JCT 2024 – what’s changed?

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The Joint Contracts Tribunal (JCT) published its new Design and Build 2024 and Design and Build Sub-contract 2024 standard forms of contract on 17 April 2024 with much anticipation from across the sector.

We set out in further detail below some of the key changes made.

  1. Building Safety Act

The sector has been grappling with how best to deal with the monumental changes brought in by the Building Safety Act 2022 and, in particular, how best to manage the obligations surrounding the design and construction phase of the Higher-Risk Building regime.

The 2024 updates only cater for the dutyholder regime in that it provides for a new Article 7, setting out who the Principal Designer and Principal Contractor will be for the purposes of Part 2A of the Building Regulations 2010. A separate Article (Article 6) deals with the equivalent CDM roles.

Clause 3.16 has been extended to ensure that the relevant dutyholder obligations set out in Part 2A of the Building Regulations 2010 are complied with between the parties. This insertion now means that any failure to comply with those dutyholder requirements is also a contractor default event, meaning the employer could terminate the contract. These changes do not extend to works which are caught by the Higher-Risk Buildings regime. This means for those types of works, there is still the need to amend the 2024 form to cater for this.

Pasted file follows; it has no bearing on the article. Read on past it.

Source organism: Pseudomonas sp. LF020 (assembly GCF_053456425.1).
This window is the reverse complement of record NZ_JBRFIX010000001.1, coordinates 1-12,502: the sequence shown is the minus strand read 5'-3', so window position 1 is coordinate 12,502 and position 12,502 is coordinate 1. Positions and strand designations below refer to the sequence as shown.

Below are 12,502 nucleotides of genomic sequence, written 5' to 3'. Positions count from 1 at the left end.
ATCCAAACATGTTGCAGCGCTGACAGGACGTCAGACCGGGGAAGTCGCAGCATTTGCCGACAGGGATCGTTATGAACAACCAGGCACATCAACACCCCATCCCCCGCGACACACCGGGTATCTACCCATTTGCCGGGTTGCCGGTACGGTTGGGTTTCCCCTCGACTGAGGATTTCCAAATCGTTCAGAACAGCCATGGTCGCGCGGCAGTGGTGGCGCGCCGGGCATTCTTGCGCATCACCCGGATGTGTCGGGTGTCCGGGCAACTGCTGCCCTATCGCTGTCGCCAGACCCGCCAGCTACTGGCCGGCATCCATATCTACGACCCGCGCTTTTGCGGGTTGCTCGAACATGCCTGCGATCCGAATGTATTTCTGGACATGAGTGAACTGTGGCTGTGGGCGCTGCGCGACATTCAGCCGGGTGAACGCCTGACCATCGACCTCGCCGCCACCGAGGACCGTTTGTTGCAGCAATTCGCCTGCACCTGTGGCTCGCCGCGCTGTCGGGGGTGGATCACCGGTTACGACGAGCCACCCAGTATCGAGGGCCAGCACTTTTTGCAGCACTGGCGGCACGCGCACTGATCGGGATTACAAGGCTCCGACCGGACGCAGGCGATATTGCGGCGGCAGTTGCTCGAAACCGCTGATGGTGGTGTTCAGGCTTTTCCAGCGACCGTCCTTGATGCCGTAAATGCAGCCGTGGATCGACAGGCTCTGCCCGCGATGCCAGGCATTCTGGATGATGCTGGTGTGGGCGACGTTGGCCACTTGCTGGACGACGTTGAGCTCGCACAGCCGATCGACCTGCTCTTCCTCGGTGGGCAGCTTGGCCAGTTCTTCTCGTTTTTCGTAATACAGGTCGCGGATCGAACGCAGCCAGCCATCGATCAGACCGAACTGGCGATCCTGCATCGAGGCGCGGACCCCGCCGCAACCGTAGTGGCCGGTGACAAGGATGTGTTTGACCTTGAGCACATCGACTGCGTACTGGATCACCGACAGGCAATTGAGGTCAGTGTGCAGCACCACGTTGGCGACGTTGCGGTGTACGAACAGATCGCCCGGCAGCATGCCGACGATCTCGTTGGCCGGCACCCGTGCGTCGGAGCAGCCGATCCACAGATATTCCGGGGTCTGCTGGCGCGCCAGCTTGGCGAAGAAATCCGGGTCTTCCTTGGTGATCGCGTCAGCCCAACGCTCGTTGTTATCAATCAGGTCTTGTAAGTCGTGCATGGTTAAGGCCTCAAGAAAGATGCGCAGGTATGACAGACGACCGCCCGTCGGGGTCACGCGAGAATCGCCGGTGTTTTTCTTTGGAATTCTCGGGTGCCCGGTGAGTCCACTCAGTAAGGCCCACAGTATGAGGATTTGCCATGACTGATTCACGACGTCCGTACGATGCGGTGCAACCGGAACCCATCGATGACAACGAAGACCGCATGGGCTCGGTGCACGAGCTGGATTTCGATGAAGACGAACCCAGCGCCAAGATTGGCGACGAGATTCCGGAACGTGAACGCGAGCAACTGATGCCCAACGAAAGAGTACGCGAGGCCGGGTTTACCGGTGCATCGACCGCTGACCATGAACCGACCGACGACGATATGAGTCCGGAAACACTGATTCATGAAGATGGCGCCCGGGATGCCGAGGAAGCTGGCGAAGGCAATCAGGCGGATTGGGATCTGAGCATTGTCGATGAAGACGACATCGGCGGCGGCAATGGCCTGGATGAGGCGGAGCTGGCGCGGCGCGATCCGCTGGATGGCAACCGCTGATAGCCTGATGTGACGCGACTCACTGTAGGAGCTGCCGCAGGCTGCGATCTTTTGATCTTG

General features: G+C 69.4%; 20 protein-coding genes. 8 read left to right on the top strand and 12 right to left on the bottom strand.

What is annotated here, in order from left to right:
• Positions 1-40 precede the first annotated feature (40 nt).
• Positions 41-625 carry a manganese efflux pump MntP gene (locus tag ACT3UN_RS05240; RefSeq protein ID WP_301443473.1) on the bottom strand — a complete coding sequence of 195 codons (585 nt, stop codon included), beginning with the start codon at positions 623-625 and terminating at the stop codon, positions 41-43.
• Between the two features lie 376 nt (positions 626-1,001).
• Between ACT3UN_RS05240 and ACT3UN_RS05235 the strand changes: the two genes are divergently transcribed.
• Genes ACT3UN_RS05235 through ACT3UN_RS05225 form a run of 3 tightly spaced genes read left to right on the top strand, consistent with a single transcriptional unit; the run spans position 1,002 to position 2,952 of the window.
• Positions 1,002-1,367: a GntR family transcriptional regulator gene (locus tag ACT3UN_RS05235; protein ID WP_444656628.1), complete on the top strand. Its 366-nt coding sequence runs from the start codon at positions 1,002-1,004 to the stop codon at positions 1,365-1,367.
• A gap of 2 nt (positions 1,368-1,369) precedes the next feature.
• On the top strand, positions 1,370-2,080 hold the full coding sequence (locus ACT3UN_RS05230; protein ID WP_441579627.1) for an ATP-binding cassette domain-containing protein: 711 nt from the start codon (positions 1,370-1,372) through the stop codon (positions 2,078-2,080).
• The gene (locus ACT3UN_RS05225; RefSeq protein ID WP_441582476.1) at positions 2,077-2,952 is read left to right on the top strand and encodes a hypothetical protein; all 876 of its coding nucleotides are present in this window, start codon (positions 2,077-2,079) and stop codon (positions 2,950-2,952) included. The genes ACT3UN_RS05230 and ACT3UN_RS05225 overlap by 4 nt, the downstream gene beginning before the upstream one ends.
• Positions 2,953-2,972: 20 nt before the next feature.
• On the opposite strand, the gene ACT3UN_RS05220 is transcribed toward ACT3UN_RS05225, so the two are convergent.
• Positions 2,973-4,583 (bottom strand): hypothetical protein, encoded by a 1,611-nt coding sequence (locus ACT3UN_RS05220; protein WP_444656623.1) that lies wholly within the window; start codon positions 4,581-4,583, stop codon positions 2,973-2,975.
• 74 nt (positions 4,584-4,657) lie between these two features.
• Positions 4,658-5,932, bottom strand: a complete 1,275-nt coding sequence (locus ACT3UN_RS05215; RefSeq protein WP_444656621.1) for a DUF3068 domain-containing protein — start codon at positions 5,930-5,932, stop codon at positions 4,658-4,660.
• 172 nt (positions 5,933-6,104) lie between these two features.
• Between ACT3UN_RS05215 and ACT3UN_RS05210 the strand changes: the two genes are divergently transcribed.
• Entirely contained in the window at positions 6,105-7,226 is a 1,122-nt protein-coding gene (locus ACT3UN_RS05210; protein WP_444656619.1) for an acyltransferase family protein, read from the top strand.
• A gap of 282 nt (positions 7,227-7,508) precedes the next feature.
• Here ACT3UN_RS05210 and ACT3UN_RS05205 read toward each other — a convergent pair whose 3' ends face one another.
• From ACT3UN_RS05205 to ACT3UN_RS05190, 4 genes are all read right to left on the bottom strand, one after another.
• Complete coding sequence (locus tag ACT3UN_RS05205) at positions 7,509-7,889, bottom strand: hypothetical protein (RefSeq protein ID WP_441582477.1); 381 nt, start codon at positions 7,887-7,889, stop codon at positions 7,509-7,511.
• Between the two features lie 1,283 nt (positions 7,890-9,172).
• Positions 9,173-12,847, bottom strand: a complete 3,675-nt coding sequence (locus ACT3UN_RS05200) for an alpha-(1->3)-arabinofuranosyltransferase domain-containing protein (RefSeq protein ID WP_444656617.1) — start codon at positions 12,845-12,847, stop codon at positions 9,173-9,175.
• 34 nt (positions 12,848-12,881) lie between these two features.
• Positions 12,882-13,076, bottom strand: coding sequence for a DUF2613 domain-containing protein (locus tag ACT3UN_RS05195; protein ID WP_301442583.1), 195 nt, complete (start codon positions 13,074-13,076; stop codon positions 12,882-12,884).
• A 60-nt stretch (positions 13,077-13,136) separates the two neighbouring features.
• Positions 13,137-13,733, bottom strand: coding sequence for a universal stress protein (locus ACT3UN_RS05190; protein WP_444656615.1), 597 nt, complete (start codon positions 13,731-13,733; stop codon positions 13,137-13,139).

1. Relevant Events (Clause 2.26)

There are three key changes to the Relevant Events.

  • New powers have been given to the Employer in relation to discoveries of asbestos, contaminated material and unexploded ordnance within new amended clause 3.15.3. These discoveries have now also been included as a Relevant Event within clause 2.26.4.
  • A new Relevant Event dealing with epidemics where such an event limits the availability of labour or securing goods, materials or services, which has an impact on the progress of the works (clause 2.26.7).